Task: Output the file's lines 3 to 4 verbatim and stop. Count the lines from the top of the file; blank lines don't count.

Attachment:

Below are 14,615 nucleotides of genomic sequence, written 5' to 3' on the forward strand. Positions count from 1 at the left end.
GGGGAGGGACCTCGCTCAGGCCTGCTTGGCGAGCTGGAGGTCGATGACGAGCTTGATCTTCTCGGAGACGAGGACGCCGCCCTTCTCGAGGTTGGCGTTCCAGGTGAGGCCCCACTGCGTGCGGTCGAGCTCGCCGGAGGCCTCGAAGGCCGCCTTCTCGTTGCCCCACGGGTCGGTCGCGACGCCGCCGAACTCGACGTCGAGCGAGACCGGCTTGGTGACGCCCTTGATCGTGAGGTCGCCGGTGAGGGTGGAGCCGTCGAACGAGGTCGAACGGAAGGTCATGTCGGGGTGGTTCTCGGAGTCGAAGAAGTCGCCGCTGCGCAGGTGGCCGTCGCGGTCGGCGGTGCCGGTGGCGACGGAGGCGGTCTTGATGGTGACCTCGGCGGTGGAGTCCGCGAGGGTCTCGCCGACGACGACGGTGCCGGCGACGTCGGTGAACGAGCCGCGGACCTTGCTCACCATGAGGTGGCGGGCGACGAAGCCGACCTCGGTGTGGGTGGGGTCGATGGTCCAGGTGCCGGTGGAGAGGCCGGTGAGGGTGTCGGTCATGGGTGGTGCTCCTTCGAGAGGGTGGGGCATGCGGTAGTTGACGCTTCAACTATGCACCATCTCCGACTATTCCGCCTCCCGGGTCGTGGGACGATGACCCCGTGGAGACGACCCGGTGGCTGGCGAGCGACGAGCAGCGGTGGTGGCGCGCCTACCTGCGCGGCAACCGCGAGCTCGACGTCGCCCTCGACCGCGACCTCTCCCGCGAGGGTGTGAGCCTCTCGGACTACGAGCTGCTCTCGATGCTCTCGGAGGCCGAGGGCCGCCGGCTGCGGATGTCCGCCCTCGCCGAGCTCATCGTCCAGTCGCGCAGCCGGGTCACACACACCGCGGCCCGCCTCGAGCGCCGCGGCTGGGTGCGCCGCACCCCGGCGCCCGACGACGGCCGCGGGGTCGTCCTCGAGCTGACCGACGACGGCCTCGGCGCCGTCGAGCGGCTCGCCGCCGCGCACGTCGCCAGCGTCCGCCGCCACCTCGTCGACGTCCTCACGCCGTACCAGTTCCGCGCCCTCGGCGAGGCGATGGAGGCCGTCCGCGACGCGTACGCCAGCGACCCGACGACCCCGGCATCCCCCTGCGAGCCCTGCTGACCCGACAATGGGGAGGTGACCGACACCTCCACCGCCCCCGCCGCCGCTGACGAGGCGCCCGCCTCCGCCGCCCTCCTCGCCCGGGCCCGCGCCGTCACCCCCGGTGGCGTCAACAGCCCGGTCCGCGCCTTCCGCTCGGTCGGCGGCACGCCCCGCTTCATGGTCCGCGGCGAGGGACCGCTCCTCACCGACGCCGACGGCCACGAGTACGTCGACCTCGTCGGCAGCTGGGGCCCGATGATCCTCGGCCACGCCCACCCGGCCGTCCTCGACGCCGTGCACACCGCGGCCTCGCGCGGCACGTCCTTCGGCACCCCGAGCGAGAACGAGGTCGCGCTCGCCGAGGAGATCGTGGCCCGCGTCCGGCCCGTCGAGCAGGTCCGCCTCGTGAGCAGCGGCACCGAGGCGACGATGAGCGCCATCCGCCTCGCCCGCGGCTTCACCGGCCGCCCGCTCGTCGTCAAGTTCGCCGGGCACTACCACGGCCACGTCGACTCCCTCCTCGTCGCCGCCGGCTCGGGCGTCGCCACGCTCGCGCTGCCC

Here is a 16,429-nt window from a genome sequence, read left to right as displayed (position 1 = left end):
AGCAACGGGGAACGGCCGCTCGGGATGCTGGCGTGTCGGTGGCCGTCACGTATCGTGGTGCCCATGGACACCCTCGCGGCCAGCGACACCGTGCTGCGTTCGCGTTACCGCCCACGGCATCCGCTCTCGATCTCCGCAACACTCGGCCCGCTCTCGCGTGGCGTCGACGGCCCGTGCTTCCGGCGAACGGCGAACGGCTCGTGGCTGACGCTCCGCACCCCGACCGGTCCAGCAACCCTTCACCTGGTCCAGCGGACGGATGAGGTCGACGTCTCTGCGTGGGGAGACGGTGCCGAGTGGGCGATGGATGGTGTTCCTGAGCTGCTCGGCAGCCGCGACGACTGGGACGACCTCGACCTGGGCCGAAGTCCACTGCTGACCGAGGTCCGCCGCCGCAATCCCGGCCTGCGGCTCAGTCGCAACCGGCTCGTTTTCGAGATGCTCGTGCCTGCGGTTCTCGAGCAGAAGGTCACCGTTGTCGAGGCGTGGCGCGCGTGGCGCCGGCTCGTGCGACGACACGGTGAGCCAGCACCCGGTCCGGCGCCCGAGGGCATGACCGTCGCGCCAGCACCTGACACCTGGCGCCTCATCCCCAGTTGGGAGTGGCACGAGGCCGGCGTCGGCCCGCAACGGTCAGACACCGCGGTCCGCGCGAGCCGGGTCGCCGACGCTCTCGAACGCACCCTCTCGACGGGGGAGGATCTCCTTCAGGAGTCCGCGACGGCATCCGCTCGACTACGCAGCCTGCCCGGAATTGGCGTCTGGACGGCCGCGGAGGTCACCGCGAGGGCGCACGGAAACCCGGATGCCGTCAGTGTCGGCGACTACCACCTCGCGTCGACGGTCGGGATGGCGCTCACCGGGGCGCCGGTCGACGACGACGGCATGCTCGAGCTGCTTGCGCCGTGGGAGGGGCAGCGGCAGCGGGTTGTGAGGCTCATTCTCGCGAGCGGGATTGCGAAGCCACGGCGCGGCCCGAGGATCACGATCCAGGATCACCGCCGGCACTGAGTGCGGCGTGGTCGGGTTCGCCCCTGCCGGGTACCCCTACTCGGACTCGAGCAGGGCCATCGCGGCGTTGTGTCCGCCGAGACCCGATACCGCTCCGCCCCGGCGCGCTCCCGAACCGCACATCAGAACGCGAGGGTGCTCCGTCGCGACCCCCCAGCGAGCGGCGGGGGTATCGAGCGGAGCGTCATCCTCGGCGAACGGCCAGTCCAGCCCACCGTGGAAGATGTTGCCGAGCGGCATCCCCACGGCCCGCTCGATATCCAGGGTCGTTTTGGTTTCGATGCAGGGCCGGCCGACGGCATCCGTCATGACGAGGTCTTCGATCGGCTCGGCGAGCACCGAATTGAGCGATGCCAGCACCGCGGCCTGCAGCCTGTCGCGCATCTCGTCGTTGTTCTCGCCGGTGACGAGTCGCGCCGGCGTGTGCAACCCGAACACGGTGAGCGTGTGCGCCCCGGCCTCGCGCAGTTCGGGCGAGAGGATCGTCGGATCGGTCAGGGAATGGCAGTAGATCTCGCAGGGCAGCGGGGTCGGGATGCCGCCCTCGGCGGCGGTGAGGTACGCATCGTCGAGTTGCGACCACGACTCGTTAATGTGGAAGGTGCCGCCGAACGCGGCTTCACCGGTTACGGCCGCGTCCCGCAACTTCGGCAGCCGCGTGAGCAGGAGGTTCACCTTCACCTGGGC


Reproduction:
Here is a 16,429-nt window from a genome sequence, read left to right as displayed (position 1 = left end):
AGCAACGGGGAACGGCCGCTCGGGATGCTGGCGTGTCGGTGGCCGTCACGTATCGTGGTGCCCATGGACACCCTCGCGGCCAGCGACACCGTGCTGCGTTCGCGTTACCGCCCACGGCATCCGCTCTCGATCTCCGCAACACTCGGCCCGCTCTCGCGTGGCGTCGACGGCCCGTGCTTCCGGCGAACGGCGAACGGCTCGTGGCTGACGCTCCGCACCCCGACCGGTCCAGCAACCCTTCACCTGGTCCAGCGGACGGATGAGGTCGACGTCTCTGCGTGGGGAGACGGTGCCGAGTGGGCGATGGATGGTGTTCCTGAGCTGCTCGGCAGCCGCGACGACTGGGACGACCTCGACCTGGGCCGAAGTCCACTGCTGACCGAGGTCCGCCGCCGCAATCCCGGCCTGCGGCTCAGTCGCAACCGGCTCGTTTTCGAGATGCTCGTGCCTGCGGTTCTCGAGCAGAAGGTCACCGTTGTCGAGGCGTGGCGCGCGTGGCGCCGGCTCGTGCGACGACACGGTGAGCCAGCACCCGGTCCGGCGCCCGAGGGCATGACCGTCGCGCCAGCACCTGACACCTGGCGCCTCATCCCCAGTTGGGAGTGGCACGAGGCCGGCGTCGGCCCGCAACGGTCAGACACCGCGGTCCGCGCGAGCCGGGTCGCCGACGCTCTCGAACGCACCCTCTCGACGGGGGAGGATCTCCTTCAGGAGTCCGCGACGGCATCCGCTCGACTACGCAGCCTGCCCGGAATTGGCGTCTGGACGGCCGCGGAGGTCACCGCGAGGGCGCACGGAAACCCGGATGCCGTCAGTGTCGGCGACTACCACCTCGCGTCGACGGTCGGGATGGCGCTCACCGGGGCGCCGGTCGACGACGACGGCATGCTCGAGCTGCTTGCGCCGTGGGAGGGGCAGCGGCAGCGGGTTGTGAGGCTCATTCTCGCGAGCGGGATTGCGAAGCCACGGCGCGGCCCGAGGATCACGATCCAGGATCACCGCCGGCACTGAGTGCGGCGTGGTCGGGTTCGCCCCTGCCGGGTACCCCTACTCGGACTCGAGCAGGGCCATCGCGGCGTTGTGTCCGCCGAGACCCGATACCGCTCCGCCCCGGCGCGCTCCCGAACCGCACATCAGAACGCGAGGGTGCTCCGTCGCGACCCCCCAGCGAGCGGCGGGGGTATCGAGCGGAGCGTCATCCTCGGCGAACGGCCAGTCCAGCCCACCGTGGAAGATGTTGCCGAGCGGCATCCCCACGGCCCGCTCGATATCCAGGGTCGTTTTGGTTTCGATGCAGGGCCGGCCGACGGCATCCGTCATGACGAGGTCTTCGATCGGCTCGGCGAGCACCGAATTGAGCGATGCCAGCACCGCGGCCTGCAGCCTGTCGCGCATCTCGTCGTTGTTCTCGCCGGTGACGAGTCGCGCCGGCGTGTGCAACCCGAACACGGTGAGCGTGTGCGCCCCGGCCTCGCGCAGTTCGGGCGAGAGGATCGTCGGATCGGTCAGGGAATGGCAGTAGATCTCGCAGGGCAGCGGGGTCGGGATGCCGCCCTCGGCGGCGGTGAGGTACGCATCGTCGAGTTGCGACCACGACTCGTTAATGTGGAAGGTGCCGCCGAACGCGGCTTCACCGGTTACGGCCGCGTCCCGCAACTTCGGCAGCCGCGTGAGCAGGAGGTTCACCTTCACCTGGGC